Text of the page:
Aldridge: “My whole thing for like the past five or six years was I’ve got to get back, I’ve got to get back. I’d like to coach, and I’ve put some calls in to teams like Atlanta and the Royals, and guys who I know with some teams. I’d love to coach. That’s a big thing for me, maybe stay around the game and make a difference, maybe I could be a front office guy one day. As far as how I’d feel about not getting back, financially I’d love to get back. But in all actuality, the biggest thing is that I accomplished my goals, and I accomplished what probably less than one percent of the world can do at this level. I can say I’m satisfied. I can’t say I have a lot to show for it, but I did it. And that’s the biggest thing, I think.”
ALB: Physically speaking, is this as good as you’ve felt in a while?
Aldridge: “The biggest thing in my career has been being healthy and being able to play day in and day out. I’m older now, and I know how to go about my practicing and how to get myself ready. Honestly, I don’t feel as great at the plate as I want to, I’m constantly tweaking things and stuff like that. But like I told Ryan Jones, our hitting coach, it kind of keeps you fresh. Some things in baseball, as soon as you say you’ve got it, as soon as you think you’re right where you want to be, sure enough here come the o-fers. I just have to work hard, pray and do my thing and let things kind of fall into place and hope they fall into place.”
“I don’t know that you can expect production like that from anybody. We’ve had some top players here offensively, Colina and Herrera, for a number of years. But what he’s doing right now is pretty special. It’s against left-handed pitching, it’s against good pitching, right-handed pitching. He’s hitting everything right now.”
“He’s got a pretty good idea of the strike zone, and he knows what he wants to hit. He’s able to stay back and he has quick hands, so he’s been able to adjust on the left-handed breaking balls by not getting out on his front foot. That’s what I see as far as why he’s so successful against lefties, he’s not being fooled by stuff away on him or fastballs up. He’s not chasing anything.”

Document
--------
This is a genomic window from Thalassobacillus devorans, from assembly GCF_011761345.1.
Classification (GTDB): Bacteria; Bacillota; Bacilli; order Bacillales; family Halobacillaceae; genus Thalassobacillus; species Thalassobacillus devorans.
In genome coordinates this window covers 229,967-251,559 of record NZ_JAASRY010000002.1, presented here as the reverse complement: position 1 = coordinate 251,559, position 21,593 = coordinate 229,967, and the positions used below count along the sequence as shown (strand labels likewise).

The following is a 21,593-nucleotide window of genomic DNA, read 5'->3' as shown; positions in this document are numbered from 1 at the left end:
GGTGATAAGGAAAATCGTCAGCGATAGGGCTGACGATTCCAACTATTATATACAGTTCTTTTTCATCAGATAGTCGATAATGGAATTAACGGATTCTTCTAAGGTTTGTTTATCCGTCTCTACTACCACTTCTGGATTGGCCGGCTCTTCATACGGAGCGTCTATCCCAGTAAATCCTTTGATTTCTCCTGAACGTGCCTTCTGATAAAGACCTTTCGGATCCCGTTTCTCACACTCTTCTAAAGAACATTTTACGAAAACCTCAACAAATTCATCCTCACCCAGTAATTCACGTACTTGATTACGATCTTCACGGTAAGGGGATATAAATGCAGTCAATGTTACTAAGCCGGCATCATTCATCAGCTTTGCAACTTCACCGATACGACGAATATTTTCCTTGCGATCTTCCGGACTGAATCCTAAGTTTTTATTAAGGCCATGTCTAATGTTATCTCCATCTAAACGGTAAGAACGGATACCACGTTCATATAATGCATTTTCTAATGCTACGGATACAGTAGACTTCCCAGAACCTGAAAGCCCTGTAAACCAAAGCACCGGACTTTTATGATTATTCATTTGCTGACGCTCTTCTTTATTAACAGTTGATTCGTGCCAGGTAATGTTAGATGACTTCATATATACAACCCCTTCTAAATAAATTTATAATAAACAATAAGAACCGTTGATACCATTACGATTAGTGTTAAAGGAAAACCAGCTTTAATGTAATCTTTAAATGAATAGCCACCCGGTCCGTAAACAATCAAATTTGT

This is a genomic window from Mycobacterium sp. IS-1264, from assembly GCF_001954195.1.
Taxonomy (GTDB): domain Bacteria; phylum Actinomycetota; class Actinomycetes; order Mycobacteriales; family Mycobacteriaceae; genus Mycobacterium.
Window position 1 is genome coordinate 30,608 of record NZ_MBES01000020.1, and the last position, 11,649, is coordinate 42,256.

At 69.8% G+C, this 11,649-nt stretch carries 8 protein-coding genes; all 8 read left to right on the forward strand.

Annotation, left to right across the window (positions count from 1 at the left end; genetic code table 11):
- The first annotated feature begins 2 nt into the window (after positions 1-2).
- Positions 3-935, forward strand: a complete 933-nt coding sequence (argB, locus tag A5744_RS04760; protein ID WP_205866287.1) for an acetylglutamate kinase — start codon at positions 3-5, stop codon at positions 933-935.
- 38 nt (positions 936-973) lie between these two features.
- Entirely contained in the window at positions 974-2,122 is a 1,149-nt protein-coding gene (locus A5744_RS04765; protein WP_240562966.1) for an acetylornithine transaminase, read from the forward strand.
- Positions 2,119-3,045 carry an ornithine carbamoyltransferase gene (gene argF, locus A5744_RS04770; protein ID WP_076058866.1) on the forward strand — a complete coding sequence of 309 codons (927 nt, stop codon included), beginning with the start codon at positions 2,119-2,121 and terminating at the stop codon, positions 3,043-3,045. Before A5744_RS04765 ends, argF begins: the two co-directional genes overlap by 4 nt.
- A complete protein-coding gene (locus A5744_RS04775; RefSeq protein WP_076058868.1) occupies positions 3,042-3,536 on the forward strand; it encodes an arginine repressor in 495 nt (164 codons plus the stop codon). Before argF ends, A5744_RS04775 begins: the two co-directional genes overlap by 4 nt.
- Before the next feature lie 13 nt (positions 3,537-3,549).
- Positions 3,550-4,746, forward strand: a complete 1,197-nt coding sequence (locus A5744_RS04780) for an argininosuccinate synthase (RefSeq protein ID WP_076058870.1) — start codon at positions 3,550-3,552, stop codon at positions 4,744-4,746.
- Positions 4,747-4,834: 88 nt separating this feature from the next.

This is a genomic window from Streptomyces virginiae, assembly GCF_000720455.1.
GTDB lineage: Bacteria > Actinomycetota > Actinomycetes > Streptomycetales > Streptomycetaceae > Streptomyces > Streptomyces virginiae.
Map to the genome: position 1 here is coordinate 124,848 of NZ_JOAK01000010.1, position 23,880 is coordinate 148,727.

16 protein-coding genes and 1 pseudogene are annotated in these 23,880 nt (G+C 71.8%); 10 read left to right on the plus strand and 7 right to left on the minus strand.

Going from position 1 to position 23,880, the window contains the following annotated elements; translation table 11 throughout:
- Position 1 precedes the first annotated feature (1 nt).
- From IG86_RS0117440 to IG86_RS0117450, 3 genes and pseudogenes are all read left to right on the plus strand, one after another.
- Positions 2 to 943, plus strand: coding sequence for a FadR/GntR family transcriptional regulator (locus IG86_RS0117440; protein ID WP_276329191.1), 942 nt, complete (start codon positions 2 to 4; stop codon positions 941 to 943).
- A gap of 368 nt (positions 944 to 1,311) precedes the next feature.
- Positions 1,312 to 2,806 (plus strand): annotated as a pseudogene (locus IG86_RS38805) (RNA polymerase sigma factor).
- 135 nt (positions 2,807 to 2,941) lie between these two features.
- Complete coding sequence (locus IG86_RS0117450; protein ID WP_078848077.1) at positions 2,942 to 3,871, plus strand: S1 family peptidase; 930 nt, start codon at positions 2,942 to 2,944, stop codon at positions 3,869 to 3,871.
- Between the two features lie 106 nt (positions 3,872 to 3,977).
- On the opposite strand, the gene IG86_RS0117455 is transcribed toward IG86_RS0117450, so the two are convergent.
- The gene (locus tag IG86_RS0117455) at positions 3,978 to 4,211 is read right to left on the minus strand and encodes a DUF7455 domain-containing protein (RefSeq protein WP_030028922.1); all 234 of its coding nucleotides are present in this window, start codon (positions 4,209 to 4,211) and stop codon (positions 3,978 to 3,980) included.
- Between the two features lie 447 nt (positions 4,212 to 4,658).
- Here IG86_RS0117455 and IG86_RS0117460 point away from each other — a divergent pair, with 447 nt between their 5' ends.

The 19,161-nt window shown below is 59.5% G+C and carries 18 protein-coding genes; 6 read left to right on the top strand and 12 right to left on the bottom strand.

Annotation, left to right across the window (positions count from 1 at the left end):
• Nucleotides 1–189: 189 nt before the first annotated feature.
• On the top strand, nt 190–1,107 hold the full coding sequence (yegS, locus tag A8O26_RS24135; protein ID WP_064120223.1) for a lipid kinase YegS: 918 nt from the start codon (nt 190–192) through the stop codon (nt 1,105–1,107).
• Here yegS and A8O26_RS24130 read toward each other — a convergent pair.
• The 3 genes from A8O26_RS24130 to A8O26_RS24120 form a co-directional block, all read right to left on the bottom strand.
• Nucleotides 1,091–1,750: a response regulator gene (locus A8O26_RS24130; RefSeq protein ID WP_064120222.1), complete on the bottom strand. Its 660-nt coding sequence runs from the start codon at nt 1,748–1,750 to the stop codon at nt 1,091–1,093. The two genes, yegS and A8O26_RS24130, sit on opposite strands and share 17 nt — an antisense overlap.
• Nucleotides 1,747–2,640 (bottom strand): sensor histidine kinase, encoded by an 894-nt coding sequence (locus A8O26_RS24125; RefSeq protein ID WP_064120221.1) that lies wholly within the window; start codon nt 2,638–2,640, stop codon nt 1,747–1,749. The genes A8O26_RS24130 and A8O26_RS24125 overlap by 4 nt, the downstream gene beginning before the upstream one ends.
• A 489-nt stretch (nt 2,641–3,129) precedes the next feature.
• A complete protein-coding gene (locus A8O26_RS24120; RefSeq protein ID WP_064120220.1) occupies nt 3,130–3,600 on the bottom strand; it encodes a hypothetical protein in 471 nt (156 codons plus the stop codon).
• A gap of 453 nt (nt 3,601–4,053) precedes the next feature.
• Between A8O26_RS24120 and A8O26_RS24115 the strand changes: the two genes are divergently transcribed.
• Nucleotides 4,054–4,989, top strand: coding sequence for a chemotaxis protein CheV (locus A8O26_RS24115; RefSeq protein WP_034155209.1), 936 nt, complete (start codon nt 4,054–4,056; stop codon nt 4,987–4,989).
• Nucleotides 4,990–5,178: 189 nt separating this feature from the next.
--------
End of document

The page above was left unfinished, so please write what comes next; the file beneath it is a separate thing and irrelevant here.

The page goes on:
Bluefish Cut Three Pitchers: According to Rich Elliott’s Bluefish Blog, Bridgeport has released pitchers Garrett Berger, Carlos Castillo and Chris Eickhorst.
Just as it likely was in bringing back Randy Dicken, it probably wasn’t such a great idea to bring Berger back either. Like Dicken, Berger had a good story behind him, but he also struggled over the course of the entire 2007 season and showed little improvement this year.
He was 0-5 with a 6.72 ERA in 28 games last season, not to mention his 74 walks compared to 42 strikeouts.
This year, he was 0-0 with a 9.69 ERA in seven appearances, and his walks (23) were again substantially higher than his strikeouts (12).
Interesting that he lasted a season and a half in Bridgeport, whereas he might have lasted about 15 minutes in Lancaster.
Castillo is a former big leaguer who wore out his welcome in Newark, and then resurfaced on the Road Warriors last season. He actually pitched pretty well last season (8-9, 3.34), but was 0-2 with a 7.71 ERA this year.
He really only had two particularly poor outings, so of the three moves, this one is probably the most surprising.
As for Eickhorst, he’s a former catcher who started his conversion to the mound in the middle of the 2005 season. He literally went from a catcher to pitcher in the course of about two weeks, and he was never able to really have the success he’d hoped.
In parts of four seasons in the Atlantic League on the mound, he went 4-20 with an ERA over five. He started moving to a sidearm delivery with the Road Warriors last season, and brought his arm down even further with Bridgeport this season.
Elliott also writes that P Franklin Perez and INF Wilson Batista will finally be available to the team this week after lengthy delays due to visa issues. – Mike Ashmore